death part I

Death hides behind every corner, every bend.
To some he is an enemy, to some he is a friend.
Death favours those who live in sin.
But he claims all in the end.

On the Road


Ah the joys of coming home and the anticipation of sleeping in my own rack.  I had a late flight in from Scotland.  I used BMI Baby instead of Fly “May” BE.  The BMI Baby crew actually seem to have pride in their company and treat their customers with a little dignity and respect and on top of that, the plane got us to Birmingham 20 minutes early!  Well it’s late and I’m up early tomorrow for pretty much an all day meeting followed by another engagement in the evening.  Time for some much needed shut eye.


question no. 53

Question number 53 is courtesy of those funky business boys.  The Nobel Prize winning Mr. Henry Kissinger is reputed to have started a press conference with the question: ‘Does anyone have any questions for my answers?’  Which reminds me of the poster of a monkey scratching his head underneath a caption that said, “just when I thought I had all of life’s answers, they changed the questions.”

On the Road

stirling nights

The barista in training told me there were several good places to eat in Stirling. I told him I would be here for several weeks which would give me plenty of time to try them all. I told him tonight though, I want a burger.

“Where can I go to get a good burger?” I implored.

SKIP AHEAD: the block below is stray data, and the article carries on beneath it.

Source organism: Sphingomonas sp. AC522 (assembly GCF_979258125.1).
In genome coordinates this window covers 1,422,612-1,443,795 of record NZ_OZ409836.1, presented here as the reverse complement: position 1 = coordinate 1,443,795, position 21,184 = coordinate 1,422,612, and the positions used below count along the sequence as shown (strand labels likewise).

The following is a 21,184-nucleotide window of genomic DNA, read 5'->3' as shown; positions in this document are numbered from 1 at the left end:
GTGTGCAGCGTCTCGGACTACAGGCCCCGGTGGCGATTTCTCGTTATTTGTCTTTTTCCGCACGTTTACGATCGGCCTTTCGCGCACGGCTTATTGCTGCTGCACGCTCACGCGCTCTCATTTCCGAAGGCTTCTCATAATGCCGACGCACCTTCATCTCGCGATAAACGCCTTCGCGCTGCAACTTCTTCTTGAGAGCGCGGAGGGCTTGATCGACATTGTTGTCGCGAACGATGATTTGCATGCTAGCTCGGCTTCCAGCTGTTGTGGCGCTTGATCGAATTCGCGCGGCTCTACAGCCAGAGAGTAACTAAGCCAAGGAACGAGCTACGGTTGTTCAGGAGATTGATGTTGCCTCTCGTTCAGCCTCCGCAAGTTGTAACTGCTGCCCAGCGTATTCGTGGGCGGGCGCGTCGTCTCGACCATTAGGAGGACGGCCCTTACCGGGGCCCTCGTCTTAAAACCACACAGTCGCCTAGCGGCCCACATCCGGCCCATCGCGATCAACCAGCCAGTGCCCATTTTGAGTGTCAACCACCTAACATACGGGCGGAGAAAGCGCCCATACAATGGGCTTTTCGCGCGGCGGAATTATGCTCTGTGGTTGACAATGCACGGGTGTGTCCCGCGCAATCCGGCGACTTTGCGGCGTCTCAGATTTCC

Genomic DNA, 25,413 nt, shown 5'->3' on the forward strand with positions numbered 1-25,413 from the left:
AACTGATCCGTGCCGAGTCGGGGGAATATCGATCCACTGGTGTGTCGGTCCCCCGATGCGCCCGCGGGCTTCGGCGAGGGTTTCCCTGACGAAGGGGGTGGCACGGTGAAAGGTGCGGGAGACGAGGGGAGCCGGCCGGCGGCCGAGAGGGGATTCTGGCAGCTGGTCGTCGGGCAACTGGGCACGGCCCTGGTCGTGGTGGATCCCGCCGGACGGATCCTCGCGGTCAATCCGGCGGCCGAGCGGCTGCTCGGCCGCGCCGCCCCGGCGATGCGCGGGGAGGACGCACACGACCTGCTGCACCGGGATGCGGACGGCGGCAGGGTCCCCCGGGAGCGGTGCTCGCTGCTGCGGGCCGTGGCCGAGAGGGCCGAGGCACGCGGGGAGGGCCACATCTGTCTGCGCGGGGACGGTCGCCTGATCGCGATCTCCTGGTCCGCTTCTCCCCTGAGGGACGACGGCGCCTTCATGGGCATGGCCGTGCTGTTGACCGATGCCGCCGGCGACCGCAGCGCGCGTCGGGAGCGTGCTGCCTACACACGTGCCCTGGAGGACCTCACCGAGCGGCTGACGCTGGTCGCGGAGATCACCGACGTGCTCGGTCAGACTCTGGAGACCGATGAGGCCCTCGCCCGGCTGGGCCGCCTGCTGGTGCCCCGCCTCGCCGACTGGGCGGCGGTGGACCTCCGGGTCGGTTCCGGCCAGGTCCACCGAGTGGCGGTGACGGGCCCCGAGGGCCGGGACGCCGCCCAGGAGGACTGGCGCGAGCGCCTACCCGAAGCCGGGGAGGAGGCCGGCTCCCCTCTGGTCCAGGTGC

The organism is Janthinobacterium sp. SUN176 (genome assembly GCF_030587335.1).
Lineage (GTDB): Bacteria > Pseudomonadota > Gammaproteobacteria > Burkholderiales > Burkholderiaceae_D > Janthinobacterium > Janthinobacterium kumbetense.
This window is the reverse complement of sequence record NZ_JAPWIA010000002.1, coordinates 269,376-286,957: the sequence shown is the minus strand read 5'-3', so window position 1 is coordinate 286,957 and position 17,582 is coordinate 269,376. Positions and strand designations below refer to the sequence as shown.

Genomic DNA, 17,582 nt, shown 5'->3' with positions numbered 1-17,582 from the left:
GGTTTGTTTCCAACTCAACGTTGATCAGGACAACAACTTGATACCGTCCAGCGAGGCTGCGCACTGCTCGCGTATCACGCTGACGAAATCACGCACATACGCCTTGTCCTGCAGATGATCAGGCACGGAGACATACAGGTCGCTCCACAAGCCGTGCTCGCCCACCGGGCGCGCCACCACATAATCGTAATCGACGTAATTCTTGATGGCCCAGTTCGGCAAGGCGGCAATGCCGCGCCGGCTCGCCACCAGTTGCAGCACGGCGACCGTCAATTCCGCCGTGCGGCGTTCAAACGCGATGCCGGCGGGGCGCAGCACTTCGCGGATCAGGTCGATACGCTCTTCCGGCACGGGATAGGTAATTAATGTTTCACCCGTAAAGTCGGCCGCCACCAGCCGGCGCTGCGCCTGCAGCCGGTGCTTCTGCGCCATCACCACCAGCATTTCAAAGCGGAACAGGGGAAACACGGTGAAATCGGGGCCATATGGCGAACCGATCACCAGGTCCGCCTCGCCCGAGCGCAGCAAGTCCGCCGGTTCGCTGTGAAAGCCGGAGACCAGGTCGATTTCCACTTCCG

“Ah that’ll be The Filling Station just down the way. They make an awesome burger.” I finished my coffee and dashed back to my hotel to pick up my copy of funky business forever. I thought Jonas Ridderstrale and Kjell Nordstrom might make good dinner companions.

The Flagship Golden Lion Hotel is my home for the next three days. From the moment I walked into the lobby, I didn’t like the place. My dislike grew when I walked into the closet they were calling my room and I absolutely went through the roof when I found out they didn’t have WiFi. According to the welcome pack, “Unfortunately we don’t have Internet access in our hotel but the central library in the city centre is the perfect place to go. They have free Internet access Monday to Saturday from 9.30 am until 6.00 pm.” That would be fine I suppose If I were here as a tourist, but not so good if you’re on business. Not to worries though, this would be my big chance to try out the Vodafone mobile WiFi unit I bought a few weeks ago. I knew it would come in handy sooner or later.